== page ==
- Former Indiana bond bank employees charged with embezzling $400,000 in public funds. Two ex-employees of the Local Public Improvement Bond Bank of Indianapolis have been charged with embezzling some $400,000 through insurance fraud and theft. 56 year old Monica Durrett and 54 year old Jacqueline Fitzgerald are alleged to have claimed benefit payouts and to put through ineligible insurance claims for their own personal gain. Employee theft was suspected by the bank’s executive director, after which an investigation was started.
- Bank found not liable for $500,000+ forged checks. Two companies, JMA Rail Products, Inc. and EngineAir, Inc., were embezzled out of over $500,000 by using forged checks. The companies sued the bank for processing these checks, but they have not been able to prove negligence. Under the law, however, the bank did not have a duty of care over the sustained losses as they did not create a statutory obligation or warranty. At the same time, the companies stated that they should have noticed that the banking activity was suspicious. However, the law determined that the duty of care laid with the business, rather than with the bank.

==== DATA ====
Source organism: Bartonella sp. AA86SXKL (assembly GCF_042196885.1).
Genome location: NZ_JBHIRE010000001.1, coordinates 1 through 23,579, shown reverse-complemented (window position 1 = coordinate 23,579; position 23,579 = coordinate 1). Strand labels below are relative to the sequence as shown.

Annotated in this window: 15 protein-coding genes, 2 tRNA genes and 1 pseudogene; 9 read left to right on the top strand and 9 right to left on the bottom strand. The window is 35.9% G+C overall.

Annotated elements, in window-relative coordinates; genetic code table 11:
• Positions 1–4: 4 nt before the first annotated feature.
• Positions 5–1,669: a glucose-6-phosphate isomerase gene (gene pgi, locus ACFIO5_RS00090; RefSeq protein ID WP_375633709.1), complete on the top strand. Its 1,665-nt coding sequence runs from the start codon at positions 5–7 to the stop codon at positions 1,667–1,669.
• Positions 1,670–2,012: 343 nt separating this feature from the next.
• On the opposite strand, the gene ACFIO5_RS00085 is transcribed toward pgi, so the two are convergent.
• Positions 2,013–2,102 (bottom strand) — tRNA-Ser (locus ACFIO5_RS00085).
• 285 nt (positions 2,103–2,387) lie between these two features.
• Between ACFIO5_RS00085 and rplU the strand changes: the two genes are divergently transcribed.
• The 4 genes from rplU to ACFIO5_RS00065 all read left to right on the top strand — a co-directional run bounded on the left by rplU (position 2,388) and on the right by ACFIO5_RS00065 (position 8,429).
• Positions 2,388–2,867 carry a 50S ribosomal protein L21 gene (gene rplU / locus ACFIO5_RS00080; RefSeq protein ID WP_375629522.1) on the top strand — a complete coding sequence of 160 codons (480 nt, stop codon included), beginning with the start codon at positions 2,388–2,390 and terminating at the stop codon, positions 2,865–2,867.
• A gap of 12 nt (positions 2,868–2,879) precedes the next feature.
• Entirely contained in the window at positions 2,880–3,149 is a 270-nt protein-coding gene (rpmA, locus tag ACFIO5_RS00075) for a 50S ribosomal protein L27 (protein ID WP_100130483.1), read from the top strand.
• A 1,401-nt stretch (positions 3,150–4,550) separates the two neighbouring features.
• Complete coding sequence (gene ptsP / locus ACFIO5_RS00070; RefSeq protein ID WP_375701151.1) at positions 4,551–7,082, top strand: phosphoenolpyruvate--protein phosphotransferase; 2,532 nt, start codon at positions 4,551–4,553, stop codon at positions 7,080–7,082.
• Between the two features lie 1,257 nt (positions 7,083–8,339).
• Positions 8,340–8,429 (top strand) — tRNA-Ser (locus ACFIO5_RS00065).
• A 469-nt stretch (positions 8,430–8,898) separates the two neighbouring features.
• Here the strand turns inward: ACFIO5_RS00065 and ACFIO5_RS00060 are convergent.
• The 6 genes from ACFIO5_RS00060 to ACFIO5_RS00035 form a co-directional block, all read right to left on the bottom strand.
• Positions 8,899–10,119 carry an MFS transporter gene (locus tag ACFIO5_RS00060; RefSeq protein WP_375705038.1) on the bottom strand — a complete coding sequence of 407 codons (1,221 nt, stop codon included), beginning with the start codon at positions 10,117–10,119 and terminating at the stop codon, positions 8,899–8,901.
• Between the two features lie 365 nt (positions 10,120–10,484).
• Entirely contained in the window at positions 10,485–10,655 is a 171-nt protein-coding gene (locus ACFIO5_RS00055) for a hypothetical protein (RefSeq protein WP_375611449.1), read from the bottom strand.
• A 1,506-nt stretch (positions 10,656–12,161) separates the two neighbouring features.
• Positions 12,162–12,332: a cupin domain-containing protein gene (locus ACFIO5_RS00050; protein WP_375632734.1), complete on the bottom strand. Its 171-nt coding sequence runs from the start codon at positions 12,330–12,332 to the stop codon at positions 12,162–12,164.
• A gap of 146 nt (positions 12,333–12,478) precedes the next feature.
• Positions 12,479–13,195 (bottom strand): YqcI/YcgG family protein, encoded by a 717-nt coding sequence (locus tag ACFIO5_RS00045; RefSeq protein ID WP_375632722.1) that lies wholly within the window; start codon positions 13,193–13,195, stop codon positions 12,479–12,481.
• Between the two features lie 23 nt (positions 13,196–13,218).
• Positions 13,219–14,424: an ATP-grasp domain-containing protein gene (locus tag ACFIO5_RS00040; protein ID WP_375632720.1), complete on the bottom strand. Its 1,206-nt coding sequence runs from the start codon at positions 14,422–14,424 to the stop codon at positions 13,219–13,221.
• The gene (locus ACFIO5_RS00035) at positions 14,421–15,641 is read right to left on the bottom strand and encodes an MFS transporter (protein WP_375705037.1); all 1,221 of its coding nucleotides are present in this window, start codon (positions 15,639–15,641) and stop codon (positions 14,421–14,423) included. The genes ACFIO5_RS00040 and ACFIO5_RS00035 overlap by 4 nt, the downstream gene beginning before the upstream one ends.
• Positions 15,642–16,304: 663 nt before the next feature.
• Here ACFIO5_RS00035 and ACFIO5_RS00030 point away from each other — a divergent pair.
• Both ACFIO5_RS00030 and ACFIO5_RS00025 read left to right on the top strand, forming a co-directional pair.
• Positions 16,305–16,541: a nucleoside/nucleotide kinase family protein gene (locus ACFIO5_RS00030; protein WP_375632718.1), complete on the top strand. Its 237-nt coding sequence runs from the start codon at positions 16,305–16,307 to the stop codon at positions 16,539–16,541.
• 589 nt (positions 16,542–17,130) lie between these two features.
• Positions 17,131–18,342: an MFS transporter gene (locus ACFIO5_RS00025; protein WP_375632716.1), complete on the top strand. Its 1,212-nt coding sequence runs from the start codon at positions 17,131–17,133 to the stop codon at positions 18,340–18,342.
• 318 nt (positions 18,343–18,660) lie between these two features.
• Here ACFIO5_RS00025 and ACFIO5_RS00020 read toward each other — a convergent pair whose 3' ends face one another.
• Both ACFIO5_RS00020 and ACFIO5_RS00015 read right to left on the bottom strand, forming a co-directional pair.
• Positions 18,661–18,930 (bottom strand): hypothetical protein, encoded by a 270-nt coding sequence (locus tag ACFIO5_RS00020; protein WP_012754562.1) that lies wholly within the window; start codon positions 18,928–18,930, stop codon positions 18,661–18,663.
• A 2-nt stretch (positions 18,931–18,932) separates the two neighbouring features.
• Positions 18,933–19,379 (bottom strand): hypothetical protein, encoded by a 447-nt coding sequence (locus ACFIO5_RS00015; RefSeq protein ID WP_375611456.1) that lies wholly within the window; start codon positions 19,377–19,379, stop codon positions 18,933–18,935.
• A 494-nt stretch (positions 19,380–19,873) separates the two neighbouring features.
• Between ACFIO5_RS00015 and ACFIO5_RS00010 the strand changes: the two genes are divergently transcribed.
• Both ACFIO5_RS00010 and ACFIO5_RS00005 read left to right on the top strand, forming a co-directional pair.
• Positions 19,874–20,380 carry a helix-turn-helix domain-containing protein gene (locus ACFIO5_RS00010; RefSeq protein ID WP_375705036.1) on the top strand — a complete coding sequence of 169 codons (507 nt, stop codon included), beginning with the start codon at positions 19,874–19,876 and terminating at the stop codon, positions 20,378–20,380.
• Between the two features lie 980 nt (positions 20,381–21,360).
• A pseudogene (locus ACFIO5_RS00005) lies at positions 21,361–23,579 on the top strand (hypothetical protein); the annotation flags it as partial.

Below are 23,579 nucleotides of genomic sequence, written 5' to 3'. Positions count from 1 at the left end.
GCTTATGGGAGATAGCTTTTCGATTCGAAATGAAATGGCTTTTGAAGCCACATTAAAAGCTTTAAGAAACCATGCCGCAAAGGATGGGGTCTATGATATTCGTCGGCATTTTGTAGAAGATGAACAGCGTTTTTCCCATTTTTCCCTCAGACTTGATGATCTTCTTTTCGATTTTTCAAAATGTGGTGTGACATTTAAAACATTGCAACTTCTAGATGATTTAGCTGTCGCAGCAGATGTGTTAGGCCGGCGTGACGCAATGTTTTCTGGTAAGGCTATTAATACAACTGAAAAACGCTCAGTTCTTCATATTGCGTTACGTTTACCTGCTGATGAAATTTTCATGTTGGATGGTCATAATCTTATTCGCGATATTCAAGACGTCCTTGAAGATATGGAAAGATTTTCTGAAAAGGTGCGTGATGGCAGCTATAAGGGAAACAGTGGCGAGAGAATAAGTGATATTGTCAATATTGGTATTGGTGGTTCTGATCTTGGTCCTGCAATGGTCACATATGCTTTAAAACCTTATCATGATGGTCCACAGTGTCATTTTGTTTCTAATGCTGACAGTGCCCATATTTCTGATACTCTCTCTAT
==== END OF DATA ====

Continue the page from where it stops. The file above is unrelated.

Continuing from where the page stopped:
- Employee of housing authority faces embezzlement charges. A former Hammond Housing Authority employee is facing embezzlement theft charges as well as tax evasion. Michelle Seljan has pleaded guilty to these offenses, totally in $633,000. The money was embezzled between 2013 and 2016, while Seljan also misreported her income. Seljan has agreed to reimburse the money and receive a reduced sentence in return.
- Man from Zionsville alleged to have spent $150,000 on his daughter’s wedding, obtaining the money through an $8 million embezzlement fund. John L. Williams, a man from Zionsville, is said to have taken part in an $8 million embezzlement plot, $150,000 of which he spent on his daughter’s wedding. He and five others are facing federal changes in result. Williams, aged 49, is known locally for his extravagant and outlandish lifestyle. Allegedly, he has used the money to purchase eight vehicles, pay for numerous vacations, purchase a personal home, and more. The other defendants include other Zionsville residents, as well as Indianapolis and Detroit residents. Each, if convicted, could face as much as 30 years in prison as well as restitution and fines.